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Frederick Douglass and the Atlantic World$
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Fionnghuala Sweeney

Print publication date: 2007

Print ISBN-13: 9781846310782

Published to Liverpool Scholarship Online: June 2013

DOI: 10.5949/UPO9781846313141

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Conclusion

Conclusion

Chapter:
(p.188) Conclusion
Source:
Frederick Douglass and the Atlantic World
Publisher:
Liverpool University Press
DOI:10.5949/UPO9781846313141.009

Frederick Douglass was confronted with the dilemma of representation in the complex social, cultural, and political milieu of the nineteenth-century Atlantic world. His Narrative of the Life of Frederick Douglass, An American Slave, Written by Himself showed a generic and formal flexibility that testifies to his increasing personal status and narrative authority, as well as confirming the recalibration of his socio-political stance. Douglass's articulation of dialect spaces revealed his capacity to engage with and manipulate both dominant and subversive modes of contemporary representation and resistance. In his representation of Haiti, he counteracted negative representations of that country in the United States. Both the potential and the realities of African American influence in international and imperial contexts of global modernity come into focus in Douglass' work.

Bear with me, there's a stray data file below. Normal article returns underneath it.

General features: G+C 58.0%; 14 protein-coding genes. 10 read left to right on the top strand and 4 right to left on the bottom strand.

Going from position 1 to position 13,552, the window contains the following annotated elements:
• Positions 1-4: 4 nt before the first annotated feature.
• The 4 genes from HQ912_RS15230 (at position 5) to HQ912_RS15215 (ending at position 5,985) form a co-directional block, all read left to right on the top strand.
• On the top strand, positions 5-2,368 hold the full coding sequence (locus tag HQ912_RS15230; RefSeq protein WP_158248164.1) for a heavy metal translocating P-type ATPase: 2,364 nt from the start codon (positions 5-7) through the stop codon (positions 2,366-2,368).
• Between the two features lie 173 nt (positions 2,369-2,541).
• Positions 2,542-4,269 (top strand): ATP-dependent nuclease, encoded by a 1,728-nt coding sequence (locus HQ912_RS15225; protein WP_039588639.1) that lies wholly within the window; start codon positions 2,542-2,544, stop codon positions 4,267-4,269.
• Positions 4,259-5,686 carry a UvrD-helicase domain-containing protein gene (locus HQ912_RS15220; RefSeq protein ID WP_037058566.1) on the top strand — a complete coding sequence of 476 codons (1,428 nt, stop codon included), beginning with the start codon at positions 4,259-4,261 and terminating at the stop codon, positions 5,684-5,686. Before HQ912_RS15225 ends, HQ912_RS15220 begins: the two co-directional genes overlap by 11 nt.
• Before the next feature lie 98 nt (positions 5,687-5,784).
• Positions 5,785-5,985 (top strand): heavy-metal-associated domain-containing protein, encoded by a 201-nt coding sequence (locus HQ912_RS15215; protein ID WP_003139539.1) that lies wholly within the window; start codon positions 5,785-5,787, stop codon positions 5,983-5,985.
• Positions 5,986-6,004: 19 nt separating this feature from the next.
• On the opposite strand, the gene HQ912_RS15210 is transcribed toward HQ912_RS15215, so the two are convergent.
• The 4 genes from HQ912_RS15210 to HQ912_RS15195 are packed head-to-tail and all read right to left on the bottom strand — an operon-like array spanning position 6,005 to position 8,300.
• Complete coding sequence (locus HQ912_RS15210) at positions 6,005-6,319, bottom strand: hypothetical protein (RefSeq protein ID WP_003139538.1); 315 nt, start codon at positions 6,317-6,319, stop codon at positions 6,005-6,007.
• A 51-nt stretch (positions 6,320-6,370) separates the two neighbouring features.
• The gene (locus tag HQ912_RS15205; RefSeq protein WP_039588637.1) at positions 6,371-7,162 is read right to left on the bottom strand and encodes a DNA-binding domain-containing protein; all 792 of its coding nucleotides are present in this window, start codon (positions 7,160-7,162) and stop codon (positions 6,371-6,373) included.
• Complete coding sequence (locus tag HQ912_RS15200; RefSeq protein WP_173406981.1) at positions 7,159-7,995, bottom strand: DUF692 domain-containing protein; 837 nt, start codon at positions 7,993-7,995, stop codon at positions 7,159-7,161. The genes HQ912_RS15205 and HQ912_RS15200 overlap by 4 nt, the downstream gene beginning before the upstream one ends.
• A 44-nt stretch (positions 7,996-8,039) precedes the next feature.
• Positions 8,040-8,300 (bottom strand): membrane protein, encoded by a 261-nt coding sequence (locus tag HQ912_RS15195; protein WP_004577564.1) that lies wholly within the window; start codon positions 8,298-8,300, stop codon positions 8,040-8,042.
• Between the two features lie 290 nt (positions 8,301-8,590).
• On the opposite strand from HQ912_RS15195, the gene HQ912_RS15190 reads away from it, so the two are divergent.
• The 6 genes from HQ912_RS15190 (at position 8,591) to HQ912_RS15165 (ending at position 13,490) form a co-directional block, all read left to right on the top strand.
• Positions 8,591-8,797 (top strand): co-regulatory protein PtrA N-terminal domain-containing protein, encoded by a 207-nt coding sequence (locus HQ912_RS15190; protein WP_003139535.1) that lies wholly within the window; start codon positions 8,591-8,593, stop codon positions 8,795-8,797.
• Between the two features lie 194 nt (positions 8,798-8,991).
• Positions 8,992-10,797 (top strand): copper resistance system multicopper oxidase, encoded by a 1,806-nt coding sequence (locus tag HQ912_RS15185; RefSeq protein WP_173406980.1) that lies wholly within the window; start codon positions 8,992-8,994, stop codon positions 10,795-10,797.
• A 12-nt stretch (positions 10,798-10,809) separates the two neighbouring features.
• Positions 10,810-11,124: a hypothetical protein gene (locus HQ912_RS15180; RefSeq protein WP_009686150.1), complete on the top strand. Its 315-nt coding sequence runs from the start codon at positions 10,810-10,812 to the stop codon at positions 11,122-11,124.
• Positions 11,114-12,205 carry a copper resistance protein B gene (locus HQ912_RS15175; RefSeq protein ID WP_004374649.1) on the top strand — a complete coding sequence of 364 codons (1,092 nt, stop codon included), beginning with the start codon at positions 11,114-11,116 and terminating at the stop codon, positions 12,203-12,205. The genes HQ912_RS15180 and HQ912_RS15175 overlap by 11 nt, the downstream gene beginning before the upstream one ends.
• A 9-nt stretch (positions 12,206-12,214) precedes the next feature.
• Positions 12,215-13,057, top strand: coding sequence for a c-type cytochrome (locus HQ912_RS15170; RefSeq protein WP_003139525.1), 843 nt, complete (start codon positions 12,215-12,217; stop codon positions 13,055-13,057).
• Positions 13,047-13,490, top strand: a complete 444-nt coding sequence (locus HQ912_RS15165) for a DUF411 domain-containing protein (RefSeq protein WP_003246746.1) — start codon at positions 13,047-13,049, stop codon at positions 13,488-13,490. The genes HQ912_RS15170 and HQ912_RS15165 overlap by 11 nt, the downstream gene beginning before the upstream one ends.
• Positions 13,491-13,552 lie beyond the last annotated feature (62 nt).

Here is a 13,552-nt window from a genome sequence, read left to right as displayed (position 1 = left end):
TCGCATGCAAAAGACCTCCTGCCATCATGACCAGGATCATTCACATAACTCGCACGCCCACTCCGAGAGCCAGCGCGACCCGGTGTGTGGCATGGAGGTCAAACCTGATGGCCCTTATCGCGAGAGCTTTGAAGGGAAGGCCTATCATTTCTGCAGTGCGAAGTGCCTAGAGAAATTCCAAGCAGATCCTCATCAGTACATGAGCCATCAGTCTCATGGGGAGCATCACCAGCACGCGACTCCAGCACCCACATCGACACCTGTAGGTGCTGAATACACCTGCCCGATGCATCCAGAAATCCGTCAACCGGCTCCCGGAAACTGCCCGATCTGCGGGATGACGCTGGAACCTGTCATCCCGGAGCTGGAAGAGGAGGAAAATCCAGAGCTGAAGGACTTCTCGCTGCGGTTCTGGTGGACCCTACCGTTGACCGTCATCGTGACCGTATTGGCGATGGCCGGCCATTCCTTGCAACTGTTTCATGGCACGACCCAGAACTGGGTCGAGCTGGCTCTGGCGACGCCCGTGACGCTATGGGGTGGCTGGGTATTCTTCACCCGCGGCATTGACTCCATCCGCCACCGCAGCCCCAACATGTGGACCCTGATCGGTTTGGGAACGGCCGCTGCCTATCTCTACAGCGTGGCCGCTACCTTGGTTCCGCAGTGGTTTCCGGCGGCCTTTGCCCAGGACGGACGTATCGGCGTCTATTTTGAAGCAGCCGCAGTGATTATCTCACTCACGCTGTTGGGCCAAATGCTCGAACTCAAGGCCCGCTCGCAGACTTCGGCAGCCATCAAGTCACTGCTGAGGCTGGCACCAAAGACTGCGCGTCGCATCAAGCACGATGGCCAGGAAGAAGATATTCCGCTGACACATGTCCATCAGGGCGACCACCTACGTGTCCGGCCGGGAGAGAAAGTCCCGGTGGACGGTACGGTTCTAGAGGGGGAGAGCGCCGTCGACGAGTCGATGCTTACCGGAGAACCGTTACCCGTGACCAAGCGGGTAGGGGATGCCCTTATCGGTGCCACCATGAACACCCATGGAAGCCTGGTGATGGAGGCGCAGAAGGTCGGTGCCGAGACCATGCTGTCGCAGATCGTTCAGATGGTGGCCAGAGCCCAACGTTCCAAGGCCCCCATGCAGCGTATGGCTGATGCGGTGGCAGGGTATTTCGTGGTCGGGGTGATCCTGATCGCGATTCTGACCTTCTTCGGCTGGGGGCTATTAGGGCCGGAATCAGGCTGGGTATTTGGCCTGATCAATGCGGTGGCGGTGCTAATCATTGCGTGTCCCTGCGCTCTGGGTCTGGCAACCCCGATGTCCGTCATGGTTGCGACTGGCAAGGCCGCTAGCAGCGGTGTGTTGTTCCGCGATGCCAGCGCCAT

Keywords:   Frederick Douglass, personal status, narrative authority, dialect spaces, Haiti, United States, global modernity

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